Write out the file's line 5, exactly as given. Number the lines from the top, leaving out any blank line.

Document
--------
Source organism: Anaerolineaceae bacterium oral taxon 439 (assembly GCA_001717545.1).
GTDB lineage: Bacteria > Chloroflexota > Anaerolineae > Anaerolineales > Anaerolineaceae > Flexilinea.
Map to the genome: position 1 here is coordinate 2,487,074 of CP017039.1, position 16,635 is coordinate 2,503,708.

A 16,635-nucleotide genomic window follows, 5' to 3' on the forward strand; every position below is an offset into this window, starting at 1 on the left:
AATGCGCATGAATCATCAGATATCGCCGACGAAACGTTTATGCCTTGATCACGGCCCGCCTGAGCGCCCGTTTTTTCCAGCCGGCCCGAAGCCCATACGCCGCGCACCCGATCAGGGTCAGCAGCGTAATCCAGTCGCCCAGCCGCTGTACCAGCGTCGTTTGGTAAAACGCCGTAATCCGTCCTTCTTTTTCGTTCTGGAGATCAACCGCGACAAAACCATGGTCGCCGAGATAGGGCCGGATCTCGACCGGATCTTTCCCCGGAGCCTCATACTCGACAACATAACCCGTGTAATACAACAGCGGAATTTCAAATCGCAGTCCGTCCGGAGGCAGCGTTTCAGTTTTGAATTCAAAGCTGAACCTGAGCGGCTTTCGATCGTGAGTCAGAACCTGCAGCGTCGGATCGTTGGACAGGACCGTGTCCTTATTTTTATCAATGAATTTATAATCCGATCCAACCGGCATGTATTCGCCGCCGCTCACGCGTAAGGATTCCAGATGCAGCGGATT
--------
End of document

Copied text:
AATGCGCATGAATCATCAGATATCGCCGACGAAACGTTTATGCCTTGATCACGGCCCGCCTGAGCGCCCGTTTTTTCCAGCCGGCCCGAAGCCCATACGCCGCGCACCCGATCAGGGTCAGCAGCGTAATCCAGTCGCCCAGCCGCTGTACCAGCGTCGTTTGGTAAAACGCCGTAATCCGTCCTTCTTTTTCGTTCTGGAGATCAACCGCGACAAAACCATGGTCGCCGAGATAGGGCCGGATCTCGACCGGATCTTTCCCCGGAGCCTCATACTCGACAACATAACCCGTGTAATACAACAGCGGAATTTCAAATCGCAGTCCGTCCGGAGGCAGCGTTTCAGTTTTGAATTCAAAGCTGAACCTGAGCGGCTTTCGATCGTGAGTCAGAACCTGCAGCGTCGGATCGTTGGACAGGACCGTGTCCTTATTTTTATCAATGAATTTATAATCCGATCCAACCGGCATGTATTCGCCGCCGCTCACGCGTAAGGATTCCAGATGCAGCGGATT